Sometimes a seller against their agent’s best advice wants to list their home for an amount higher than the recent comparables would indicate it is worth. Mostly real estate agent’s are up in arms against this because they don’t want to waste their time showing a property where the seller wants a high number and buyer’s will be advised to pay the “market” value.
I believe that pricing a home “high” is not necessarily a problem if the market is rising because the comparables are from the past sometimes 3- 6 months in the past and secondly a home is worth what a buyer is willing to pay. If however a buyer is getting a mortgage and an appraisal is necessary then a house is not worth what a buyer is willing to pay but what the appraiser says it is worth.
If a seller is reasonable and not pig headed, will agree to timed reductions then it is up to them what they price their home at but after 10, 15, 20 days they are agreeing to reduce the price.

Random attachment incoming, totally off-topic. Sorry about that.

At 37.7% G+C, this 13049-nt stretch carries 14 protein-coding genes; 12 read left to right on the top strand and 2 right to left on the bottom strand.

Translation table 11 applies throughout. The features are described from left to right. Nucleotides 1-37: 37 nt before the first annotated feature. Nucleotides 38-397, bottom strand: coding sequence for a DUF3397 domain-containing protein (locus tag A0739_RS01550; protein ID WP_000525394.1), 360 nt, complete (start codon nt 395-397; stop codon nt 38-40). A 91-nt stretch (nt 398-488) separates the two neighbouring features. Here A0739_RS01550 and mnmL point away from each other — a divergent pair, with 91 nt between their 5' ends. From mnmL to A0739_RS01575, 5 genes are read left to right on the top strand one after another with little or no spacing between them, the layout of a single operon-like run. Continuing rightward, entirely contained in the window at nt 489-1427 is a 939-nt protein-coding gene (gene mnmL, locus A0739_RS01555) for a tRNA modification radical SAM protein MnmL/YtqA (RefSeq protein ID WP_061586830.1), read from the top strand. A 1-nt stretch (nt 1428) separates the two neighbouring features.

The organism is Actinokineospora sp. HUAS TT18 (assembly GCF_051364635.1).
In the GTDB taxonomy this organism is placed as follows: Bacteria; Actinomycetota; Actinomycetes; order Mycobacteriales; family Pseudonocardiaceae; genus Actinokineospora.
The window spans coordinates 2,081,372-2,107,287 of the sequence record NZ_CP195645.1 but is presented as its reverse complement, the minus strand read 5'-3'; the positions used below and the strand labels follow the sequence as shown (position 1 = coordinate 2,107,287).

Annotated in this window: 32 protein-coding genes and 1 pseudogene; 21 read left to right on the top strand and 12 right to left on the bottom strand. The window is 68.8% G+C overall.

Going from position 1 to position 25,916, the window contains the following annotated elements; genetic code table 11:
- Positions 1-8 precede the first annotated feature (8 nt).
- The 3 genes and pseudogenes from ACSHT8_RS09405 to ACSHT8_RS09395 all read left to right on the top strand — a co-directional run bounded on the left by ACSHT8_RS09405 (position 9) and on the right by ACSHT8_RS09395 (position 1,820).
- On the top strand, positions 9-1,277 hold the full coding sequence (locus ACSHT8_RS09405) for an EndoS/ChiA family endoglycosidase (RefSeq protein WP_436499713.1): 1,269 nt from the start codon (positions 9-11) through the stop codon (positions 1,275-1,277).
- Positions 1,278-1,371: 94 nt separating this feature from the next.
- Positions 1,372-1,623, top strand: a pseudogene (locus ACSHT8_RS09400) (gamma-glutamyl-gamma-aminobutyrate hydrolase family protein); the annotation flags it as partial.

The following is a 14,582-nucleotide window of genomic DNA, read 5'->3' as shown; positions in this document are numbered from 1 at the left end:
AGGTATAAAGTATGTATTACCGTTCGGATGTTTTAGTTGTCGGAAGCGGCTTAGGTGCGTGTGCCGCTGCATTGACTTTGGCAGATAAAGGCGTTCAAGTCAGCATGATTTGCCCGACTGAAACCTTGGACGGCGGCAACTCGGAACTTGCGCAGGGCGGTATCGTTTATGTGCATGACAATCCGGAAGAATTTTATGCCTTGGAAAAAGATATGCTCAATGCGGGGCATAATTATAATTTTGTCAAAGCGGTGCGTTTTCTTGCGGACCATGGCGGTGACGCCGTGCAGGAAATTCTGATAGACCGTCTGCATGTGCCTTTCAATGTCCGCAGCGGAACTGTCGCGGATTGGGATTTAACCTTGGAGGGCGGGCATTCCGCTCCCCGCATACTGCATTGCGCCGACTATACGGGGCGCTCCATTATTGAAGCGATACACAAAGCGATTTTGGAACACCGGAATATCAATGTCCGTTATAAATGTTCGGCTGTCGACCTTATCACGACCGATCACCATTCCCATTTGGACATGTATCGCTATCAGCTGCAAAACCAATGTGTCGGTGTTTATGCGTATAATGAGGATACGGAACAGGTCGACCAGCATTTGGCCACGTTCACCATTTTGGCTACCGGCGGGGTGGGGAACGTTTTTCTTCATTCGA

So how do you know that your home is overpriced? How do you know that you are not just waiting for that one buyer that is willing to pay you more? No showings for the first 20 days a property is on the market is a good indication. No calls for the first 20 days is a good indication.
Ultimately a seller makes the decisions. Sometimes a real estate agent will have to turn down a listing if they believe an owner is going to stay on the market endlessly waiting for that one buyer because we agents have costs in time and marketing to keep a property that isn’t going to sell on the market. I turned down a listing this past week.